[4:42] So there's a primacy to love, but then we've got to get it right by thinking about the nature of love. And that's really the heartbeat of what Paul's first doing in verse nine. So Paul teaches us here, love is primary.
[4:53] All we need is love. Love is the Christian life. It's the sum of the Christian life. Love is the meaning of everything. But, but you know, as a modern person living in 2023, that we do not all mean the same thing by the word love in the modern Western world.
[5:13] That love gets defined in lots of different ways. And so you can't really talk about love without being really clear about the definition of love. And that's what Paul first gives us here. Paul says, love is the ticket, but in verse nine, he's assuming that you have an answer to the nature of love, what love is.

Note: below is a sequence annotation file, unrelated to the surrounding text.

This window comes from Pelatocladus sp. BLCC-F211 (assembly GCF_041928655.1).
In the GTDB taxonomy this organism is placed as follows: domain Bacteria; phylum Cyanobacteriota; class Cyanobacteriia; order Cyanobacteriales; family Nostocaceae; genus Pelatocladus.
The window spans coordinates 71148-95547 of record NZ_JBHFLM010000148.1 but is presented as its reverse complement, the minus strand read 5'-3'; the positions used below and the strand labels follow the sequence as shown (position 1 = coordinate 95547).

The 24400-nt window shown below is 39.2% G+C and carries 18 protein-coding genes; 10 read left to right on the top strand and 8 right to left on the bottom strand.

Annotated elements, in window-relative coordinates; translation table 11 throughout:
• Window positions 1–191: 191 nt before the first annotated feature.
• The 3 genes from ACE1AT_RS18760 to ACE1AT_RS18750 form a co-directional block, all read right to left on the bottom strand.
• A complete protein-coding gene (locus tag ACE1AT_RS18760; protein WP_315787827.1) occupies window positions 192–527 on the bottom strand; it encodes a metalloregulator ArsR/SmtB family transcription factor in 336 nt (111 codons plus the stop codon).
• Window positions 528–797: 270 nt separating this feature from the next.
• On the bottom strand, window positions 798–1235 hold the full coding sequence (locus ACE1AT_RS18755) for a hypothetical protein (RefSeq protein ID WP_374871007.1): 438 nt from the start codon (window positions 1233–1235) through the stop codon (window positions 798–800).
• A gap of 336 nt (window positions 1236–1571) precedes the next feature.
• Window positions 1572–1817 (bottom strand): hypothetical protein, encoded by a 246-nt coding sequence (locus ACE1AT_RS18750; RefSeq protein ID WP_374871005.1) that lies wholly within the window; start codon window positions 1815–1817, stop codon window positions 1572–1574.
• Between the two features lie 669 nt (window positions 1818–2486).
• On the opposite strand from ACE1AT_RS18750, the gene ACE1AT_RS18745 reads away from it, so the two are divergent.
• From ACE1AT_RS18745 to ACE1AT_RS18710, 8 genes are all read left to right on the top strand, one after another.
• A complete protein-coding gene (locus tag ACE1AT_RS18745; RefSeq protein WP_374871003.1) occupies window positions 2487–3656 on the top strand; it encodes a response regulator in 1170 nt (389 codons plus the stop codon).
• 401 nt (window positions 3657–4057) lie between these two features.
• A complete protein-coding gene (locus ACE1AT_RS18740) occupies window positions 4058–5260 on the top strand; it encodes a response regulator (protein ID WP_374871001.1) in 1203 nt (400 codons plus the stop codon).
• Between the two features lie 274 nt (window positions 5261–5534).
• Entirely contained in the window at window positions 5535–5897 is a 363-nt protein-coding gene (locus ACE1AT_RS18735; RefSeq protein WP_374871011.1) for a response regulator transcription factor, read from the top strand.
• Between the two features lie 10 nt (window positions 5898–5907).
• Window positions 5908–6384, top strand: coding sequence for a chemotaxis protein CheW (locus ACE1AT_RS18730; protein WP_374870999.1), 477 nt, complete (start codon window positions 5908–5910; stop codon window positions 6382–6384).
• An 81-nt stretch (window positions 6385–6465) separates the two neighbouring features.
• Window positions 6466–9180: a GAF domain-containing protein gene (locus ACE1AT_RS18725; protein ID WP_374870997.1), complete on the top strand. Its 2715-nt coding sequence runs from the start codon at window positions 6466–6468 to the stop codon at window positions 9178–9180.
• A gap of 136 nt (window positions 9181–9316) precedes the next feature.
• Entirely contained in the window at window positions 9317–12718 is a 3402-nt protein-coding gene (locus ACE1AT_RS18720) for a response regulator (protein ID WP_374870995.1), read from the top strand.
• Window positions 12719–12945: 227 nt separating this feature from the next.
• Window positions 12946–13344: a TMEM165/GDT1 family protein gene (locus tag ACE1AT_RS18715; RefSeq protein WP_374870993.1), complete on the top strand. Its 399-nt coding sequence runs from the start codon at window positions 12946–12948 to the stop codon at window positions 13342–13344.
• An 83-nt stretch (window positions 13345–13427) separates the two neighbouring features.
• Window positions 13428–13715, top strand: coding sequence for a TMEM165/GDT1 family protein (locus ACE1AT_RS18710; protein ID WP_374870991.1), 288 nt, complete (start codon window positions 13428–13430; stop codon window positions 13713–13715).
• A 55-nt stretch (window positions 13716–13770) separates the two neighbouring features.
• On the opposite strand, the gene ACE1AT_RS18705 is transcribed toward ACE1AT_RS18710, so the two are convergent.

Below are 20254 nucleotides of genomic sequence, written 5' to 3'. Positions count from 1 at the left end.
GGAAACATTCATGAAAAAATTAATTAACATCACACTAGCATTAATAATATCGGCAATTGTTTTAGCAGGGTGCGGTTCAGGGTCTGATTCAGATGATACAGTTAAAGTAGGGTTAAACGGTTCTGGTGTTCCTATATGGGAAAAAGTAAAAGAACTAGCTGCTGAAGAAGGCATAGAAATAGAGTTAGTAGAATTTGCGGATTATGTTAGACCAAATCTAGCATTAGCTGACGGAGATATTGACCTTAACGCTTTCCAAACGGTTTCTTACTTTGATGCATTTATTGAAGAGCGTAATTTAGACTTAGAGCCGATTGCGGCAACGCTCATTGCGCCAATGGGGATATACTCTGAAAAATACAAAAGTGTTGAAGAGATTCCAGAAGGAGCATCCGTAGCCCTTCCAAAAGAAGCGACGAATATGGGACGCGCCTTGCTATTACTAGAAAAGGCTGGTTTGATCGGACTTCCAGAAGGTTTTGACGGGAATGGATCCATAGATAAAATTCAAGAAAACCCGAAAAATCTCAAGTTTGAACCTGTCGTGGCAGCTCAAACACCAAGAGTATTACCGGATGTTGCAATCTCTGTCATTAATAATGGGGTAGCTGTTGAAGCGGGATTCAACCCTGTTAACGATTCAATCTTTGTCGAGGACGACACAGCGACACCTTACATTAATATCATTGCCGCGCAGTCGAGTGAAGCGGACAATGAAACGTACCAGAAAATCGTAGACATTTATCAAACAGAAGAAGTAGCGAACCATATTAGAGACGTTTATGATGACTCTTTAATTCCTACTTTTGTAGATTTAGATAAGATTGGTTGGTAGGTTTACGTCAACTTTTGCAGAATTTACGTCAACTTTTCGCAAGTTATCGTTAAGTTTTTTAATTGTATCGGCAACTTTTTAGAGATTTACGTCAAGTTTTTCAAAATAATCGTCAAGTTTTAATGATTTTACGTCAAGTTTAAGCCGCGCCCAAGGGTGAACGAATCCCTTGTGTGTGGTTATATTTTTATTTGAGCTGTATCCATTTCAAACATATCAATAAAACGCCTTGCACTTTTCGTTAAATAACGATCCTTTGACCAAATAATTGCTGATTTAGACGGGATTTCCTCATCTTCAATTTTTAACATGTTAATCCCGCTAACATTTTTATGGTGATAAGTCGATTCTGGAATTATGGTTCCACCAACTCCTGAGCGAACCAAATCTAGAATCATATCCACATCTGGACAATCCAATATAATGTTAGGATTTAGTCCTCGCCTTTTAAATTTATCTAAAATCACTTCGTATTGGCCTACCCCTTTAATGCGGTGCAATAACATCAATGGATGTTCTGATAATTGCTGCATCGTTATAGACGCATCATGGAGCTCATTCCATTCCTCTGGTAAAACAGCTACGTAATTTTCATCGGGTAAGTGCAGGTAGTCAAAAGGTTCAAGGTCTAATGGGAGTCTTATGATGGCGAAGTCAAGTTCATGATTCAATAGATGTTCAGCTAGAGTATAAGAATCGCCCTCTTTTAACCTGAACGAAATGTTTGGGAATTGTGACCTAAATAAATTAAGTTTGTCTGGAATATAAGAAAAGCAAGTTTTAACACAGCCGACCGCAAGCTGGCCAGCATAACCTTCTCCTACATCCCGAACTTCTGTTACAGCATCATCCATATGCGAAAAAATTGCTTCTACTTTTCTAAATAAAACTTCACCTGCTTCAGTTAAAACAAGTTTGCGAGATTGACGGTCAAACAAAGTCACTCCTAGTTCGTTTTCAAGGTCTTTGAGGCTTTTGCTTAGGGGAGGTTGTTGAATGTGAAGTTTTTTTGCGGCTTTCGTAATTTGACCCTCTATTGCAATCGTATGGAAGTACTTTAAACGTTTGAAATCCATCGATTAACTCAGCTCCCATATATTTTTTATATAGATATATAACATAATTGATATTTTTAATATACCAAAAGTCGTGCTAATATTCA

[5:32] And so he both assumes the definition of love in verse nine, but he also gives it to us as well implicitly. So let me show you that. And you can see that by looking just at four quick ways to understand love.
[5:47] Paul gives us four quick ways, I think, to understand love here in verse nine. And the first thing he does is he says, when he says, let your love be genuine.
[5:57] The very first thing he teaches us about the nature of love is that you aren't loving. We aren't loving. I'm not loving. We humans are not loving. And here in Romans 12, he's talking about Christians.